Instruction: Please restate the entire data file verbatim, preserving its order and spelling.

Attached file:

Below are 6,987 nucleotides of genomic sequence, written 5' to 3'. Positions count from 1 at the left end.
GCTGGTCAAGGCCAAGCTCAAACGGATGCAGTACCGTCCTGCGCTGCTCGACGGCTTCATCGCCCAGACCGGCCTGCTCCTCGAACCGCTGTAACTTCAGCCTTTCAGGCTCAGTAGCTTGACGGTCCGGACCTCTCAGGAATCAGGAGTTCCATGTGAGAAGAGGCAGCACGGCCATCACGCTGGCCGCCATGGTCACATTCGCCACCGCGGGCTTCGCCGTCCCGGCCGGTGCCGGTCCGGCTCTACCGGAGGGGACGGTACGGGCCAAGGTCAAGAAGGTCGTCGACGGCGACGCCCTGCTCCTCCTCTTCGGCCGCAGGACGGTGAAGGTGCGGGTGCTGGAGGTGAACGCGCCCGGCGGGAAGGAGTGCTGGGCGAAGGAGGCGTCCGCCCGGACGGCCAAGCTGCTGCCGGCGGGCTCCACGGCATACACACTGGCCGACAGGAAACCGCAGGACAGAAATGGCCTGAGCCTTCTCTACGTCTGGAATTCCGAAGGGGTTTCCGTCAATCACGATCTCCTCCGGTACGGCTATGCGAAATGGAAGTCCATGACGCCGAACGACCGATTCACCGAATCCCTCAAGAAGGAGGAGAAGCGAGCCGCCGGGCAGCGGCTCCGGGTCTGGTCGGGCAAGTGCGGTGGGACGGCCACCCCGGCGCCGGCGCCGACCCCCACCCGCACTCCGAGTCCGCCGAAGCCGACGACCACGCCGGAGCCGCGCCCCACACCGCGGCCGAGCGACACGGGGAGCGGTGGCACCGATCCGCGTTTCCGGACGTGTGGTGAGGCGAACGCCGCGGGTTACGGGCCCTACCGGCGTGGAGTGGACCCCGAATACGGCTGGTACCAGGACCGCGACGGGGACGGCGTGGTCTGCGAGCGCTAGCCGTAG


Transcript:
Below are 6,987 nucleotides of genomic sequence, written 5' to 3'. Positions count from 1 at the left end.
GCTGGTCAAGGCCAAGCTCAAACGGATGCAGTACCGTCCTGCGCTGCTCGACGGCTTCATCGCCCAGACCGGCCTGCTCCTCGAACCGCTGTAACTTCAGCCTTTCAGGCTCAGTAGCTTGACGGTCCGGACCTCTCAGGAATCAGGAGTTCCATGTGAGAAGAGGCAGCACGGCCATCACGCTGGCCGCCATGGTCACATTCGCCACCGCGGGCTTCGCCGTCCCGGCCGGTGCCGGTCCGGCTCTACCGGAGGGGACGGTACGGGCCAAGGTCAAGAAGGTCGTCGACGGCGACGCCCTGCTCCTCCTCTTCGGCCGCAGGACGGTGAAGGTGCGGGTGCTGGAGGTGAACGCGCCCGGCGGGAAGGAGTGCTGGGCGAAGGAGGCGTCCGCCCGGACGGCCAAGCTGCTGCCGGCGGGCTCCACGGCATACACACTGGCCGACAGGAAACCGCAGGACAGAAATGGCCTGAGCCTTCTCTACGTCTGGAATTCCGAAGGGGTTTCCGTCAATCACGATCTCCTCCGGTACGGCTATGCGAAATGGAAGTCCATGACGCCGAACGACCGATTCACCGAATCCCTCAAGAAGGAGGAGAAGCGAGCCGCCGGGCAGCGGCTCCGGGTCTGGTCGGGCAAGTGCGGTGGGACGGCCACCCCGGCGCCGGCGCCGACCCCCACCCGCACTCCGAGTCCGCCGAAGCCGACGACCACGCCGGAGCCGCGCCCCACACCGCGGCCGAGCGACACGGGGAGCGGTGGCACCGATCCGCGTTTCCGGACGTGTGGTGAGGCGAACGCCGCGGGTTACGGGCCCTACCGGCGTGGAGTGGACCCCGAATACGGCTGGTACCAGGACCGCGACGGGGACGGCGTGGTCTGCGAGCGCTAGCCGTAG